What would you be doing if not for broadcasting?
I sold shoes for Genesco in college. I really liked it and was pretty fair at it. Of course, Johnston & Murphy shoes almost sell themselves. I think that I'd probably be selling shoes.
Favorite players you've covered with Titans?
Steve McNair is number one because he was Steve McNair---tough, courageous, always up for the big moment. When I came to the Oilers, he was "our guy" and he lived up to that billing 100% during his entire tenure. The last drive of Super Bowl XXXIV was Steve McNair in a single snapshot.
Kevin Dyson, Jevon Kearse, Eddie George, Keith Bulluck, Kevin Carter, Kyle Vanden Bosch, Albert Haynesworth, Chris Johnson, Jurrell Casey, Brian Orakpo, Jason McCourty, Kevin Byard, Jeffery Simmons, Ryan Tannehill, A.J. Brown…I could go on and on with the guys that I have really enjoyed covering.
And most announcers would pay the team to be Derrick Henry's announcer!
Best advice for an aspiring journalist/broadcaster?
First, get involved as quickly as possible at your university's student radio station, student television station or student newspaper. Those are best places to learn and to get "live reps".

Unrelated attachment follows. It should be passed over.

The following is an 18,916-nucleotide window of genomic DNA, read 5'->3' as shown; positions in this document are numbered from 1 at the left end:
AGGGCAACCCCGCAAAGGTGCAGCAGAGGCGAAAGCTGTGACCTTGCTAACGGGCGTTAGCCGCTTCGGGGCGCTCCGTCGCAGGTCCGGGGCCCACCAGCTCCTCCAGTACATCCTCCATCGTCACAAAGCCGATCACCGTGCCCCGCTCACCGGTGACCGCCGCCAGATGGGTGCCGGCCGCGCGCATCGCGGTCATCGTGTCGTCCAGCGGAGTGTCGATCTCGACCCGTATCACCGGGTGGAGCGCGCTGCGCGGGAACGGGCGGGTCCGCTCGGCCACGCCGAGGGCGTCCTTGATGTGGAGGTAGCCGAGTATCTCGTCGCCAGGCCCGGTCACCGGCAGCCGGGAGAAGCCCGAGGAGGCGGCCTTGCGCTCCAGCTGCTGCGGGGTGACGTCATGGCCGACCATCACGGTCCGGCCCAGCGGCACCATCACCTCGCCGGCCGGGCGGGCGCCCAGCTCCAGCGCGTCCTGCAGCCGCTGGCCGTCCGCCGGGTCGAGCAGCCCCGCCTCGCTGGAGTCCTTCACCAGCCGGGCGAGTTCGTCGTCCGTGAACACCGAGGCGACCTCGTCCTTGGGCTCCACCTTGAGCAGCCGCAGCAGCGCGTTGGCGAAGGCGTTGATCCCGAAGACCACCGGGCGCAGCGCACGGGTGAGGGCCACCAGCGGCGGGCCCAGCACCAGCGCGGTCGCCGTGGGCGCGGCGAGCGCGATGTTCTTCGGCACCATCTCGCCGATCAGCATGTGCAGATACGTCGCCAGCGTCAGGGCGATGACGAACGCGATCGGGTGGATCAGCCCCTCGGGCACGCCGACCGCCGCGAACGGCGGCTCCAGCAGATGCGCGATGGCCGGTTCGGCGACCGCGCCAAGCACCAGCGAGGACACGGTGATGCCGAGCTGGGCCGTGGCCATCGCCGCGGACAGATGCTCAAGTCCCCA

Second, find a way to cover high school sports. If you are interested in journalism, the best place to learn the basics is by covering high school football, basketball, volleyball, wresting, etc. If want to be a play-by-play announcer or a beat writer, or everything else in-between, high school sports are the training ground. The sooner you start working in high school sports, the faster that you develop the skills you need to cover anything in the sports world.
Most rewarding part of the job?
The connection with Titans fans. Whether they are submitting questions for The OTP, are calling into the Mike Vrabel show, are relating a story about listening to Titans Radio or are "talking ball" with me in the checkout line at Kroger, I just really enjoy and appreciate it. In everything that we do, we ask the question, "Is this something that Titans fans will enjoy?" We started that way in 1998 when we were still the Tennessee Oilers and had very few fans. 23 years later, we are still doing the same thing. We know how this thing looked when we started, so we are really appreciative of what we have now and never taken the fan base for granted. That sounds corny and like canned answer, I get it---but it is not. When we started off in trailers in what is now Lot M as Nissan Stadium was being built, we dreamed of having a fan base that was so passionate that they followed our every move. Now we do. It is fantastic.
How special to be inducted into the Tennessee Sports Hall of Fame?
I have known for over three months now and I still don't know what to say. I remain surprised that this happened. I don't feel worthy to be in the Tennessee Sports Hall of Fame, let alone being inducted with this class. Being a native Tennessean who has worked with the Tennessee Sports Hall of Fame since 2000, I understand the importance of the honor. I am very appreciative and I'm not giving it back! But to say that I am a bit sheepish about being part of this amazing group of men and women would be an understatement.